There was a headline in Barron’s recently which no doubt raised a few eyebrows. “Fed Setting Long-Range Goal of 0% Real Interest Rates,” it said, a figure which is hard to ignore.
With most pundits predicting that the Fed will raise bank rates by .25 percent in December, the Barron’s headline seems to be saying that rates are actually headed lower. Given that Barron’s is one of our leading financial journals how is this possible? If the Fed follows widespread — but not universal — predictions and raises rates in December then why would Barron’s say that the goal is zero interest rates?
The answer is both interesting and troubling.
Imagine that you’re an investor with $1 million in cash. You could take that money and invest it in any number of ways. However, in looking at risk and reward and the possibility that future interest rates could be significantly higher than what we see today you decide to put your money into shorter-term investments with a 2 percent yield.
We could look at this transaction and see that the investor has a $20,000 per year cash return. We could also look at the same transaction and say that the inflation rate is 2 percent. What we now have is an investment which produces $20,000 per year but since the value of money has fallen by 2 percent the real return after inflation is zero because the investor’s buying power has not increased.
“Money for nothing sounds good and helps stocks and bonds,” said Barron’s, but it’s a symptom of the economy’s dire straits.”
According to Barron’s, “the long-anticipated rise in interest rates is likely to be far smaller and gentler than the conventional wisdom embodied in the forecasts of the great majority of economists and analysts. In actuality, the long-run real cost of money probably is zero percent, after inflation is deducted, according to a key Fed study discussed at the meeting.”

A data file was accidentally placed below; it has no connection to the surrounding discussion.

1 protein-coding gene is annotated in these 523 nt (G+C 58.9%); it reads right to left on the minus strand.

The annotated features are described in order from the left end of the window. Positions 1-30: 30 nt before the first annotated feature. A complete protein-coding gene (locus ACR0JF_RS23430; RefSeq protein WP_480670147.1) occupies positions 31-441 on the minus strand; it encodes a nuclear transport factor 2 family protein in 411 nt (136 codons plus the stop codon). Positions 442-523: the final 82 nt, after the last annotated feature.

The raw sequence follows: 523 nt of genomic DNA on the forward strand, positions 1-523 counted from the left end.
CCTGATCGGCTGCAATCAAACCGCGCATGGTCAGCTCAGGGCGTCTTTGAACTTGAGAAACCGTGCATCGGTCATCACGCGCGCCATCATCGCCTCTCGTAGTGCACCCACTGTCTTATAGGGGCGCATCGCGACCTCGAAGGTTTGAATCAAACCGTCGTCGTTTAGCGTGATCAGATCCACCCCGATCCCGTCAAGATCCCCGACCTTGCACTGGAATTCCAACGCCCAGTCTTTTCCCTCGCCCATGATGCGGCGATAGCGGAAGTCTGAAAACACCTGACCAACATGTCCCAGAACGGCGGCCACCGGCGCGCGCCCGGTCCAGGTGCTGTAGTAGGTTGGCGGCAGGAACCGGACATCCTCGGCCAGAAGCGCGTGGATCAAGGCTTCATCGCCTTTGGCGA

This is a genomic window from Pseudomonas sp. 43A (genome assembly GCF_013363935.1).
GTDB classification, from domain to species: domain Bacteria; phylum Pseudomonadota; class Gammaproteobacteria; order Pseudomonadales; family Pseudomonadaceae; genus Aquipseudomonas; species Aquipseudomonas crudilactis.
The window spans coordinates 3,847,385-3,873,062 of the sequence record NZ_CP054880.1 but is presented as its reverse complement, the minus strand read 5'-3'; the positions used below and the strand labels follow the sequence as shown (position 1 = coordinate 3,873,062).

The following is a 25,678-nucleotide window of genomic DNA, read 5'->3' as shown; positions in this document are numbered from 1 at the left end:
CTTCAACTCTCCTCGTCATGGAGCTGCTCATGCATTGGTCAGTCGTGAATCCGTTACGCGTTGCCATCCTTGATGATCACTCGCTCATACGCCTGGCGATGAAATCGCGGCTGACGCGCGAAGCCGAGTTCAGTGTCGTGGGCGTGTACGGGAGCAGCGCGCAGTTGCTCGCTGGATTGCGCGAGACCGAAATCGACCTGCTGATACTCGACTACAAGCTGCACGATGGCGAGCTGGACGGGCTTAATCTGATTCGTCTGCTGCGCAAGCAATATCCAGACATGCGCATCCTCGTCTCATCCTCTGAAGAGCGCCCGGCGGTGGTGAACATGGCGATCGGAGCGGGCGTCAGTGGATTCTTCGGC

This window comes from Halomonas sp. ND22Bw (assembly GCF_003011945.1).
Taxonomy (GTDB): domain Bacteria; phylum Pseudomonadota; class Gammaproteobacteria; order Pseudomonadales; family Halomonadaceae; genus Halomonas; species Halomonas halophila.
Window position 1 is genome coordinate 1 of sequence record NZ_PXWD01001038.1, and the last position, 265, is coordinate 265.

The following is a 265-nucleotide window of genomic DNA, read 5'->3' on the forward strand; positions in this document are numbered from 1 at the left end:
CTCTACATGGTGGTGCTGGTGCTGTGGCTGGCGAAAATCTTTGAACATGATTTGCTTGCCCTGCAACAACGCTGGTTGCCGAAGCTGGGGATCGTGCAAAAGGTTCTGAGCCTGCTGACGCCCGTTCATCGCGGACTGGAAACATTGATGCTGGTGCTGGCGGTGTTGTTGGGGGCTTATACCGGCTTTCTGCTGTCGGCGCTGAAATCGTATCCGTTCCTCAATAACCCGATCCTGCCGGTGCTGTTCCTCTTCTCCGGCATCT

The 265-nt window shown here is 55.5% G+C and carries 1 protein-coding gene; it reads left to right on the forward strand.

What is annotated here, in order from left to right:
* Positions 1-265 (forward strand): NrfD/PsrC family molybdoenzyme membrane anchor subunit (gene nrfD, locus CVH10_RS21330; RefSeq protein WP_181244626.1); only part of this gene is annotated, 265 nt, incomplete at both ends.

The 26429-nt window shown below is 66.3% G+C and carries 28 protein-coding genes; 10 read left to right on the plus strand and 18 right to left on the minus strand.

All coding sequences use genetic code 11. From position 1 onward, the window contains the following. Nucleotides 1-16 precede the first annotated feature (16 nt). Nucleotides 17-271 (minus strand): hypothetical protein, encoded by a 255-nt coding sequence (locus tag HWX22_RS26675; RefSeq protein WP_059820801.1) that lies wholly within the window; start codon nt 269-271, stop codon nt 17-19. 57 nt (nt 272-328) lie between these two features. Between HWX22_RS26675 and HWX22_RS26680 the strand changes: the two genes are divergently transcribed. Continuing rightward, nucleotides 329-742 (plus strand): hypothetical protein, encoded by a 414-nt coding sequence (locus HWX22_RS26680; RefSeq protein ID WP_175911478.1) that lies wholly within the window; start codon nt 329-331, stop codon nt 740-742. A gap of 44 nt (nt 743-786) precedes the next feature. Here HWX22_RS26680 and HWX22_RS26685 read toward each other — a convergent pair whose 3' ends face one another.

If we begin to think about wealth in terms of buying power instead of cash dollars then the economic picture becomes much clearer — maybe too clear.
Real Estate Profits
Look at real estate values.
The National Association of Realtors says “the median existing-home price for all housing types in September was $221,900, which is 6.1 percent above September 2014 ($209,100). September’s price increase marks the 43rd consecutive month of year-over-year gains.”
Not to be outdone, the Federal Housing Finance Agency (FHFA) says in August, the latest month available, saw home values rise to a point where they are now just .9 percent below their March 2007 peak.
In other words, in the next six months or a year it’s likely that home prices will reach new historic highs nationwide, at least on a cash basis. Politicians will crow and homeowners will have billions of dollars in new equity.
This sounds great, but what about those “dire straits” mentioned by Barron’s.
Let’s go back to the investor who is taking in that hefty 0 percent return. In that case we looked at the value of the asset, $1 million, figured the annual return, 2 percent, and subtracted lost buying power — 2 percent — to see what the investment really generated.
If we try the same approach with real estate pricing the numbers look like this:
Back in June 2007, the median sale price of an existing home was $229,000 according to NAR statistics. The Bureau of Labor Statistics says that because of inflation it will take $262,681 in today’s dollars to buy the same goods and services as $229,000 in 2007.
Now, unfortunately, typical homes today do not cost $263,000 or anywhere close. This tells us that real estate remains a huge bargain both in terms of cheap pricing and mortgage rates, rates which are now about 4 percent.
If you’re an investor who purchased in 2007 for $229,000 and then — after closing costs and marketing expenses — sell in 2015 for $262,681 it would seem that you come out even. Your buying power is stable but the government, in its wisdom, taxes investor “profits,” that extra $33,681 in this example. Subtract the money paid for sale and depreciation recapture taxes and now you have a buying power loss. Hopefully, the investor did better than a break-even return.